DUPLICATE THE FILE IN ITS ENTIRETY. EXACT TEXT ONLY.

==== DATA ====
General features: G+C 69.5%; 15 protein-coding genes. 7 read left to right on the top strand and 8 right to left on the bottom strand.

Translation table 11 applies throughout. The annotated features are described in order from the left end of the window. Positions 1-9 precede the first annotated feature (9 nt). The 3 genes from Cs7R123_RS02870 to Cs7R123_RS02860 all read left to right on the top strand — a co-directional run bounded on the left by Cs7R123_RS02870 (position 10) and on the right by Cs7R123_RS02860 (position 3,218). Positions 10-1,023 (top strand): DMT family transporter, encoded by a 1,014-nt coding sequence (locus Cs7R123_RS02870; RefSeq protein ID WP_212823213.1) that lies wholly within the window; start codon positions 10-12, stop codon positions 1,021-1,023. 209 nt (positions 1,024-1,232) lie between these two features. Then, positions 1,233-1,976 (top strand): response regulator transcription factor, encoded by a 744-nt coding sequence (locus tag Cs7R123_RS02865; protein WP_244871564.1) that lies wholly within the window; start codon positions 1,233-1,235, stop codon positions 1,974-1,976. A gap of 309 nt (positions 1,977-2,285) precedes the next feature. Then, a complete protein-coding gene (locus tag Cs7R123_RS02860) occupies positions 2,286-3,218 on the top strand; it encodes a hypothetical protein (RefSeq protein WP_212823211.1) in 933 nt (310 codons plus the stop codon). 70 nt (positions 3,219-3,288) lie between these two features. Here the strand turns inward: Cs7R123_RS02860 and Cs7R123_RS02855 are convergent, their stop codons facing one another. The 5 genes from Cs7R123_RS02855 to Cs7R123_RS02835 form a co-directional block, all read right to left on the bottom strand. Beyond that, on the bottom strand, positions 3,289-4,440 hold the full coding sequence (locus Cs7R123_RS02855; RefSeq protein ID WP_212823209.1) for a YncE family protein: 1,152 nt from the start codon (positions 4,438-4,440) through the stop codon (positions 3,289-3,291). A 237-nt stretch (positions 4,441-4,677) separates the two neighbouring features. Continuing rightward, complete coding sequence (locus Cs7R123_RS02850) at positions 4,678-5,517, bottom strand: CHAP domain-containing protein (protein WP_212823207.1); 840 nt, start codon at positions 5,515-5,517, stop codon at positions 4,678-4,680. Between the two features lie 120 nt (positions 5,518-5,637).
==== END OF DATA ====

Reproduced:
General features: G+C 69.5%; 15 protein-coding genes. 7 read left to right on the top strand and 8 right to left on the bottom strand.

Translation table 11 applies throughout. The annotated features are described in order from the left end of the window. Positions 1-9 precede the first annotated feature (9 nt). The 3 genes from Cs7R123_RS02870 to Cs7R123_RS02860 all read left to right on the top strand — a co-directional run bounded on the left by Cs7R123_RS02870 (position 10) and on the right by Cs7R123_RS02860 (position 3,218). Positions 10-1,023 (top strand): DMT family transporter, encoded by a 1,014-nt coding sequence (locus Cs7R123_RS02870; RefSeq protein ID WP_212823213.1) that lies wholly within the window; start codon positions 10-12, stop codon positions 1,021-1,023. 209 nt (positions 1,024-1,232) lie between these two features. Then, positions 1,233-1,976 (top strand): response regulator transcription factor, encoded by a 744-nt coding sequence (locus tag Cs7R123_RS02865; protein WP_244871564.1) that lies wholly within the window; start codon positions 1,233-1,235, stop codon positions 1,974-1,976. A gap of 309 nt (positions 1,977-2,285) precedes the next feature. Then, a complete protein-coding gene (locus tag Cs7R123_RS02860) occupies positions 2,286-3,218 on the top strand; it encodes a hypothetical protein (RefSeq protein WP_212823211.1) in 933 nt (310 codons plus the stop codon). 70 nt (positions 3,219-3,288) lie between these two features. Here the strand turns inward: Cs7R123_RS02860 and Cs7R123_RS02855 are convergent, their stop codons facing one another. The 5 genes from Cs7R123_RS02855 to Cs7R123_RS02835 form a co-directional block, all read right to left on the bottom strand. Beyond that, on the bottom strand, positions 3,289-4,440 hold the full coding sequence (locus Cs7R123_RS02855; RefSeq protein ID WP_212823209.1) for a YncE family protein: 1,152 nt from the start codon (positions 4,438-4,440) through the stop codon (positions 3,289-3,291). A 237-nt stretch (positions 4,441-4,677) separates the two neighbouring features. Continuing rightward, complete coding sequence (locus Cs7R123_RS02850) at positions 4,678-5,517, bottom strand: CHAP domain-containing protein (protein WP_212823207.1); 840 nt, start codon at positions 5,515-5,517, stop codon at positions 4,678-4,680. Between the two features lie 120 nt (positions 5,518-5,637).